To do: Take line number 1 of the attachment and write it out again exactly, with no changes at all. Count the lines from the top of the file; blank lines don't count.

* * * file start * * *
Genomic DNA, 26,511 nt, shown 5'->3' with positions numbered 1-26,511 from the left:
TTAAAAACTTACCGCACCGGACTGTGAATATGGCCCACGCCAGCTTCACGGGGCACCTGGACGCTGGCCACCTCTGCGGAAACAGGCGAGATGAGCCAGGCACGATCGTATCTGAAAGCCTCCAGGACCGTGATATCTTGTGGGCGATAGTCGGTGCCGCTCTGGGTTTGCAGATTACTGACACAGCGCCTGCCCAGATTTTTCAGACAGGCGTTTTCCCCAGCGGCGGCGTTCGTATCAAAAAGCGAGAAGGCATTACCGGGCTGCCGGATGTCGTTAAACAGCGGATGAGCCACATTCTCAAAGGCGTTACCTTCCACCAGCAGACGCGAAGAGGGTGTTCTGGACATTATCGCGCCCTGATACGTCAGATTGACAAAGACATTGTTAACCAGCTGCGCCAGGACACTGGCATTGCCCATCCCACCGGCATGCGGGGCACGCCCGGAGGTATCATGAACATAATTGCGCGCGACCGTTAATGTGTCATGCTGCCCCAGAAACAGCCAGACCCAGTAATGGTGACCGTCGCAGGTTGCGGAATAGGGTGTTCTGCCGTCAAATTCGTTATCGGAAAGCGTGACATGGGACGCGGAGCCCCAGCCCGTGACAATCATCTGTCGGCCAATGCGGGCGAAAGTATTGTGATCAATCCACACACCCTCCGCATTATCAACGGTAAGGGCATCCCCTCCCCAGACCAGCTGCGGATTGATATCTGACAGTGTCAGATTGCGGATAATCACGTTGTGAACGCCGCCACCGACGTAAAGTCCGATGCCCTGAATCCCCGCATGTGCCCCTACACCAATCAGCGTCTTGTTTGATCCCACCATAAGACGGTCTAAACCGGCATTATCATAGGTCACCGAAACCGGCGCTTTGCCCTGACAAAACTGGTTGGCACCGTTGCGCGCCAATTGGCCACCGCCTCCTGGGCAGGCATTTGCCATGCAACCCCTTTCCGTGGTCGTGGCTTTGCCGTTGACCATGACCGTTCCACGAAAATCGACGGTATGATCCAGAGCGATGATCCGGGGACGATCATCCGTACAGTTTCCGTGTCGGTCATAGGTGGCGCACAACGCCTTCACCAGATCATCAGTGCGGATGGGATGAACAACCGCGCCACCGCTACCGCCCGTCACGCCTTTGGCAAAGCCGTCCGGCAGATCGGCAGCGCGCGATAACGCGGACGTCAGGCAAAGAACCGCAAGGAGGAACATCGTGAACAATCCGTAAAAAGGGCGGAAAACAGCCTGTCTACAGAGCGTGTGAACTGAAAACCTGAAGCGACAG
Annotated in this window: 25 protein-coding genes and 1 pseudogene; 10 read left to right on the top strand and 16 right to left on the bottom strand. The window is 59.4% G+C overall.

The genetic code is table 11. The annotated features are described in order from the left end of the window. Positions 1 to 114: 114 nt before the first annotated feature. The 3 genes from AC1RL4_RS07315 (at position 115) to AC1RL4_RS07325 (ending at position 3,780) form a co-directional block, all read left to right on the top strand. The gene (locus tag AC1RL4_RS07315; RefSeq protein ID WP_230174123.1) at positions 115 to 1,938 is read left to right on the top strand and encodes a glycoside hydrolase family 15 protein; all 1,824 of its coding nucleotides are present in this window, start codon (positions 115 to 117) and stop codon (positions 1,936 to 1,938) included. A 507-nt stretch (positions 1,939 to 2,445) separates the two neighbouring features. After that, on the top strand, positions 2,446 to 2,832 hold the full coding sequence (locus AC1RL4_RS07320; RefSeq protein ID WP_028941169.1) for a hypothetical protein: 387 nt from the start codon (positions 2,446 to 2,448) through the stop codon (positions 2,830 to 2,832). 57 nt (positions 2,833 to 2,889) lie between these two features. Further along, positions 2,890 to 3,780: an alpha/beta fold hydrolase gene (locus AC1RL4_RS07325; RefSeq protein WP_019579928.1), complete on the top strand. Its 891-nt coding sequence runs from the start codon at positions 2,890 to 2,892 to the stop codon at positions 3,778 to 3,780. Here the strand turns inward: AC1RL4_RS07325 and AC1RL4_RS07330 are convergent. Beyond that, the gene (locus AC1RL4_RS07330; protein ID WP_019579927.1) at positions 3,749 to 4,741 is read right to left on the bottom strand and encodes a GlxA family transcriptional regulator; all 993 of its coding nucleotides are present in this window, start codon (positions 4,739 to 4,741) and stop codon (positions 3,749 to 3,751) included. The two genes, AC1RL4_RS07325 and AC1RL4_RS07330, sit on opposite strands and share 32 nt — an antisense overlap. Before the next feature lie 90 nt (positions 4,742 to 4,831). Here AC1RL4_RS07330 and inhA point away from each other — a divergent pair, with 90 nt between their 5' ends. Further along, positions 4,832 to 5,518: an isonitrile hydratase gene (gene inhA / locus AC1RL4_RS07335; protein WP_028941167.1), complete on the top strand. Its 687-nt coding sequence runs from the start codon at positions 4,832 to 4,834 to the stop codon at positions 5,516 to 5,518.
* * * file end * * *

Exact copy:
Genomic DNA, 26,511 nt, shown 5'->3' with positions numbered 1-26,511 from the left: